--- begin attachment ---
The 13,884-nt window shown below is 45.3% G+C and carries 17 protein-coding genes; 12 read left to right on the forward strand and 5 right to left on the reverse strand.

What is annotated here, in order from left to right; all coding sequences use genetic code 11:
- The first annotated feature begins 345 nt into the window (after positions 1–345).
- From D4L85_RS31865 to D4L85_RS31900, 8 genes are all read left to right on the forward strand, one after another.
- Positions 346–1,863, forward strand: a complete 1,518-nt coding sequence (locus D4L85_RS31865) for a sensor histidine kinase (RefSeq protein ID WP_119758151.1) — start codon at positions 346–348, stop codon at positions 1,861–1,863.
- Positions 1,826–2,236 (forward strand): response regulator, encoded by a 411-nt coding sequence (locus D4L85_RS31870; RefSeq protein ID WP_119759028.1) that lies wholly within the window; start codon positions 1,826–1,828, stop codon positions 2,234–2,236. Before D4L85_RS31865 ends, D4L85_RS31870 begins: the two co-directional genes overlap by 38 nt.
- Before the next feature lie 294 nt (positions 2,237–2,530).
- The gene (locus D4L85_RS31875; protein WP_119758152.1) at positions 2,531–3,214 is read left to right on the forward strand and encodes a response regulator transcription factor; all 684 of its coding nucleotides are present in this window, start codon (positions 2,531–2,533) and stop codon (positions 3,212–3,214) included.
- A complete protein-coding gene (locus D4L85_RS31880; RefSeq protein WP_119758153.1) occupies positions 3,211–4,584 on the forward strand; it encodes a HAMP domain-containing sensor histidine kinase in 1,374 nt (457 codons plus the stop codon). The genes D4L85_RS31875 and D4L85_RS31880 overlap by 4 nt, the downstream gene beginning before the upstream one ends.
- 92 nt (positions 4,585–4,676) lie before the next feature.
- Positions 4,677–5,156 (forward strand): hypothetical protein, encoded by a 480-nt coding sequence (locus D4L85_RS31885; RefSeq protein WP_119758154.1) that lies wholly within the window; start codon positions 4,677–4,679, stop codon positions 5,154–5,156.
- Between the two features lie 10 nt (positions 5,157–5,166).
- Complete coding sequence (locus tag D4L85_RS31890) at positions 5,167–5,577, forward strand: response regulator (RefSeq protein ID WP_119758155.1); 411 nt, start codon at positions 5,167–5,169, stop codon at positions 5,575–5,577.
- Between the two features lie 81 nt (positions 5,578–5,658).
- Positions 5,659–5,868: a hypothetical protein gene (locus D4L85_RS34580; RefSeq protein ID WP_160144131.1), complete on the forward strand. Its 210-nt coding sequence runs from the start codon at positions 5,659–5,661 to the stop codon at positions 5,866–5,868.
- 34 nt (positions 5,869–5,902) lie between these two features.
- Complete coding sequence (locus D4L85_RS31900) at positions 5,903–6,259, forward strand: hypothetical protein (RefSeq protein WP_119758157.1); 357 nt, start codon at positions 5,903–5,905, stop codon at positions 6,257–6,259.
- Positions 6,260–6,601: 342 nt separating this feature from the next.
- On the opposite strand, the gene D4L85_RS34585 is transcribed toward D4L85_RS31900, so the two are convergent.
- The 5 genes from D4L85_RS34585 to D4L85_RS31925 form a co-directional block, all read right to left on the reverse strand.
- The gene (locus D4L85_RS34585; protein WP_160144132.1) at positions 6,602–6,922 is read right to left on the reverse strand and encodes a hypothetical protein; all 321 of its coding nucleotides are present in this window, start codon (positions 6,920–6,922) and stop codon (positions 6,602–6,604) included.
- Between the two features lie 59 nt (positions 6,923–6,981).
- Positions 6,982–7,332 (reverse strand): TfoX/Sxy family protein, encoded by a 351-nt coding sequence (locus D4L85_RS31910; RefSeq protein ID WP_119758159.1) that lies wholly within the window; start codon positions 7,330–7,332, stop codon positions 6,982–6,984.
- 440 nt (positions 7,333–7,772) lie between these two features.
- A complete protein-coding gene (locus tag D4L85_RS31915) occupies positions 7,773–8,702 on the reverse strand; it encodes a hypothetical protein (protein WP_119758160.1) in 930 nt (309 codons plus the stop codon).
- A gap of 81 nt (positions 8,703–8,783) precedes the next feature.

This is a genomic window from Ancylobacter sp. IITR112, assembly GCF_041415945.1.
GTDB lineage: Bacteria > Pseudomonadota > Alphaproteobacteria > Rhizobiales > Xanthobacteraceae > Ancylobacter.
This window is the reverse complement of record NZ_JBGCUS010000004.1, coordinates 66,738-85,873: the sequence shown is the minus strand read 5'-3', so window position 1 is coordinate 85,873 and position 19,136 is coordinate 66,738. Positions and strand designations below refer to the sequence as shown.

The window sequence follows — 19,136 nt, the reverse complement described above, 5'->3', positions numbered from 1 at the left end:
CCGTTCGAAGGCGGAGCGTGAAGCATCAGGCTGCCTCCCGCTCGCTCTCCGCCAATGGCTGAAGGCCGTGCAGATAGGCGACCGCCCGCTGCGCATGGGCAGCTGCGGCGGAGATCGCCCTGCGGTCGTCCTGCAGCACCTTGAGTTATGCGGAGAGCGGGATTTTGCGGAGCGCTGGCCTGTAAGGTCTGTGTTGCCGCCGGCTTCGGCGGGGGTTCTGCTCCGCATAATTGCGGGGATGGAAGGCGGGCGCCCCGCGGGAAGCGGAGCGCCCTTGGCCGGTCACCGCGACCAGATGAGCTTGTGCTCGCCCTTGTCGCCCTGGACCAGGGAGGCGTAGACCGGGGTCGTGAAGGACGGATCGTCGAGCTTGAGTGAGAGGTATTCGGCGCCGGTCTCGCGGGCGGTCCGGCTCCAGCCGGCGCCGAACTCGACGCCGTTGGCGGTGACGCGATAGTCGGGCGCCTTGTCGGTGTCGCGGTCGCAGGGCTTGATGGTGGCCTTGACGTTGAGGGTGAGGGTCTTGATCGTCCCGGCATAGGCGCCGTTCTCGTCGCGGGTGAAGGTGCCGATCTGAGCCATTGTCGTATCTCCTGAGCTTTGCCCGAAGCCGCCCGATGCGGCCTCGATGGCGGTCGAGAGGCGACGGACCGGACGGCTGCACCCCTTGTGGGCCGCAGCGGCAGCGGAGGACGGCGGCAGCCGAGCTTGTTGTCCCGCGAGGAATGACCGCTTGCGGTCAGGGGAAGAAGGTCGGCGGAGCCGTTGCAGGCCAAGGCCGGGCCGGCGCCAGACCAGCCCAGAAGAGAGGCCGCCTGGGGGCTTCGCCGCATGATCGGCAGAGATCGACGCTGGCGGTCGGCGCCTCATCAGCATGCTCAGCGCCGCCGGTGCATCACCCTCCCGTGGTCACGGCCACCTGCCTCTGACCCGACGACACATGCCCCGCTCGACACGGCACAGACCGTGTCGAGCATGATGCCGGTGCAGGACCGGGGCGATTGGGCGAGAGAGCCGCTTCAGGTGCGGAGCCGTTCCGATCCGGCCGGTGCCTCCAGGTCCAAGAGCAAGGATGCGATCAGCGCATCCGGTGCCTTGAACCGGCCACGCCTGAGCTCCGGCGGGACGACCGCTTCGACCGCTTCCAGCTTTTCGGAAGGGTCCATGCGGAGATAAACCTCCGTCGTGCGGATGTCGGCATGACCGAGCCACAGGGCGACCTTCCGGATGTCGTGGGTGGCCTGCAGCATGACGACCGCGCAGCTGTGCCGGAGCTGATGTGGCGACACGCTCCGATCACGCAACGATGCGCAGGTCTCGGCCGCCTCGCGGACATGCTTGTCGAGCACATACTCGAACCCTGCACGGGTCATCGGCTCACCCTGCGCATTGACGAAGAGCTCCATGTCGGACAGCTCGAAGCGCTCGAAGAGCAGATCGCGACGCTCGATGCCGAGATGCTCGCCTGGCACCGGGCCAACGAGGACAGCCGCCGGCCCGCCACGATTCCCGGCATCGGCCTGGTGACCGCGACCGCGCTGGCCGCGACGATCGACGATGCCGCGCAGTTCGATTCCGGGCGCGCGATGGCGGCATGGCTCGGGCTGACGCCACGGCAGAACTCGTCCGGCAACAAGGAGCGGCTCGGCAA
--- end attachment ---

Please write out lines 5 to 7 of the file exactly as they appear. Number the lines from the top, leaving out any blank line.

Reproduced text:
- Positions 346–1,863, forward strand: a complete 1,518-nt coding sequence (locus D4L85_RS31865) for a sensor histidine kinase (RefSeq protein ID WP_119758151.1) — start codon at positions 346–348, stop codon at positions 1,861–1,863.
- Positions 1,826–2,236 (forward strand): response regulator, encoded by a 411-nt coding sequence (locus D4L85_RS31870; RefSeq protein ID WP_119759028.1) that lies wholly within the window; start codon positions 1,826–1,828, stop codon positions 2,234–2,236. Before D4L85_RS31865 ends, D4L85_RS31870 begins: the two co-directional genes overlap by 38 nt.
- Before the next feature lie 294 nt (positions 2,237–2,530).